CDC MMWR: Association Between K-12 School Mask Policies and School-Associated COVID-19 Outbreaks in Maricopa and Pima Counties, July – August 2021
More evidence was published today in a new CDC MMWR showing that Governor Ducey’s hostility toward universal classroom masking is causing kids to get sick and miss out on in-person learning. Researchers from ASU, CDC and the Maricopa and Pima County health departments found that schools without a mask requirement were 350% more likely to have a COVID-19 outbreak than schools with a mask requirement in place at the start of school year.
The team examined COVID-19 outbreak data among 999 K-12 public, non-charter schools in Maricopa and Pima Counties during the first six-weeks of the school year from July 15 to August 31, 2021. After controlling for grade levels, enrollment size, Title 1 status, county school location & COVID-19 community case rates, schools without a mask requirement were 350% more likely to have an outbreak than schools that had a mask requirement in place at the start of the school year.
Among the 999 schools, 21% had a mask requirement when school started, 31% implemented a mask requirement a median of 15 days after school started and 48% had no mask requirement during the entire time period.
Of the 191 school-associated outbreaks in July and August, almost 60% occurred in schools without a mask requirement. Only 8% occurred in schools with a mask requirement in place at the start of the school year. About 1/3 of outbreaks occurred in schools with mask requirements implemented later in the year.
“In the crude analysis, the odds of a school-associated COVID-19 outbreak in schools with no mask requirement were 3.7 times higher than those in schools with an early mask requirement (odds ratio [OR] = 3.7; 95% CI = 2.2–6.5). After adjusting for potential described confounders, the odds of a school-associated COVID-19 outbreak in schools without a mask requirement were 3.5 times higher than those in schools with an early mask requirement (OR = 3.5; 95% CI = 1.8–6.9).”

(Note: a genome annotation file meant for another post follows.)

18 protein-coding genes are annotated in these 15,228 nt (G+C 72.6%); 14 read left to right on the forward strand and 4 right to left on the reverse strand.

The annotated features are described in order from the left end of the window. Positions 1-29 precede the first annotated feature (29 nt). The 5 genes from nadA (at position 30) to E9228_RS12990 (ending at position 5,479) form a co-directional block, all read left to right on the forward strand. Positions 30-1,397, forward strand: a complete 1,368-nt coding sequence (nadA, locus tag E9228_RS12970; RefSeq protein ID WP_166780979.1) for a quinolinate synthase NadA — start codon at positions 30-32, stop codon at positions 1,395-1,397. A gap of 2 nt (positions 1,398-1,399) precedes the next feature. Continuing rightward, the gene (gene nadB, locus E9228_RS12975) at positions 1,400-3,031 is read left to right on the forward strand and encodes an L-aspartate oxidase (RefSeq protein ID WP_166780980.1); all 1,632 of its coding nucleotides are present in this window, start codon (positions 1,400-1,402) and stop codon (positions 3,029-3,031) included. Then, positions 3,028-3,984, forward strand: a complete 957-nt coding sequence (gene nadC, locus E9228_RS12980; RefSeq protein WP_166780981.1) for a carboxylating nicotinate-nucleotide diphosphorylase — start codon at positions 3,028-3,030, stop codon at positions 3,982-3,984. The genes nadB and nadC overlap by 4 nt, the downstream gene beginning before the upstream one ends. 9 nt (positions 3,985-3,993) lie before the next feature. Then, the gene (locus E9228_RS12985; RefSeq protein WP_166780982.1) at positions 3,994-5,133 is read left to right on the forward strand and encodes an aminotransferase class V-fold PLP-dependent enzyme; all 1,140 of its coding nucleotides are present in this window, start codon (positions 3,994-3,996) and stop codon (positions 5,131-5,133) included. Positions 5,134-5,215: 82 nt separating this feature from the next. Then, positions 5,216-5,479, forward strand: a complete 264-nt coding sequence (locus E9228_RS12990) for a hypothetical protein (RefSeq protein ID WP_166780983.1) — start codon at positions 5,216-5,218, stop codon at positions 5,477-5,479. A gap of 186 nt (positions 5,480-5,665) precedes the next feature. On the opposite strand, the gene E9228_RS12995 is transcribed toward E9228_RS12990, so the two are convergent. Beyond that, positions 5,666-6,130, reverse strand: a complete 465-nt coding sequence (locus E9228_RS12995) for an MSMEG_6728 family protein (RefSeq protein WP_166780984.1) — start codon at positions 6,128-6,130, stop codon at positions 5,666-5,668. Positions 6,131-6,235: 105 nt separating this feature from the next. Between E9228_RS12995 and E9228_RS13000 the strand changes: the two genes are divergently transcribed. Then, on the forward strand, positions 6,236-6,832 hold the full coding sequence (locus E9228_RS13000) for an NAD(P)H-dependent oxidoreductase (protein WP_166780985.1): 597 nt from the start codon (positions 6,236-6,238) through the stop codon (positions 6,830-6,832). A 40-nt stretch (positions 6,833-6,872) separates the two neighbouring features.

“In the two largest Arizona counties, with variable K–12 school masking policies at the onset of the 2021–22 academic year, the odds of a school-associated COVID-19 outbreak were 3.5 times higher in schools with no mask requirement than in those with a mask requirement implemented at the time school started. Lapses in universal masking contribute to COVID-19 outbreaks in school settings; CDC K–12 school guidance recommends multiple prevention strategies. Given the high transmissibility of the SARS-CoV-2 B.1.617.2 (Delta) variant, universal masking, in addition to vaccination of all eligible students, staff members, and faculty and implementation of other prevention measures, remains essential to COVID-19 prevention in K–12 settings.”
Fortunately, courageous school districts have challenged the constitutionality of Governor Ducey’s prohibition of universal masking requirements in public schools, scheduled to kick in next Wednesday. Judge Katherine Cooper from the Maricopa County Superior Court heard the lawsuit filed by a coalition of organizations including the Arizona School Boards Association, the Children’s Action Alliance, the Arizona Education Association, and the Arizona Advocacy Network See the Complaint.
The suit asks the court for Injunctive Relief on the portions of the health and K-12 budget bills that prohibit school districts from implementing universal masking policies. The action rightly points out that the legislature passed, and the governor signed three budget bills (HB 2898, SB 1824, and SB 1825) that “… include substantive policy provisions that have nothing to do with the budget” in direct violation of the state constitution.
Regardless of how Cooper rules in the coming days, the case will be quickly appealed to the Arizona Supreme Court. I expect a Preliminary Injunction stopping the implementation of Ducey’s harmful policy will be issued pending a final ruling on the merits of the case.
The case has far-reaching implications. If the court holds that the Budget Bills were unconstitutional because they violate the single subject requirement, then those aspects of the BRB that pertain to the case will need to be excised.
The court could even rule that the budget reconciliation bills (BRBs) are unconstitutional in their entirety, which would result in a special legislative session to draw up a new state budget for 2022.
It’s too bad that we’re stuck with a Governor that is so hostile to science and who cares so little about whether kids are safe and have a chance at in-person learning.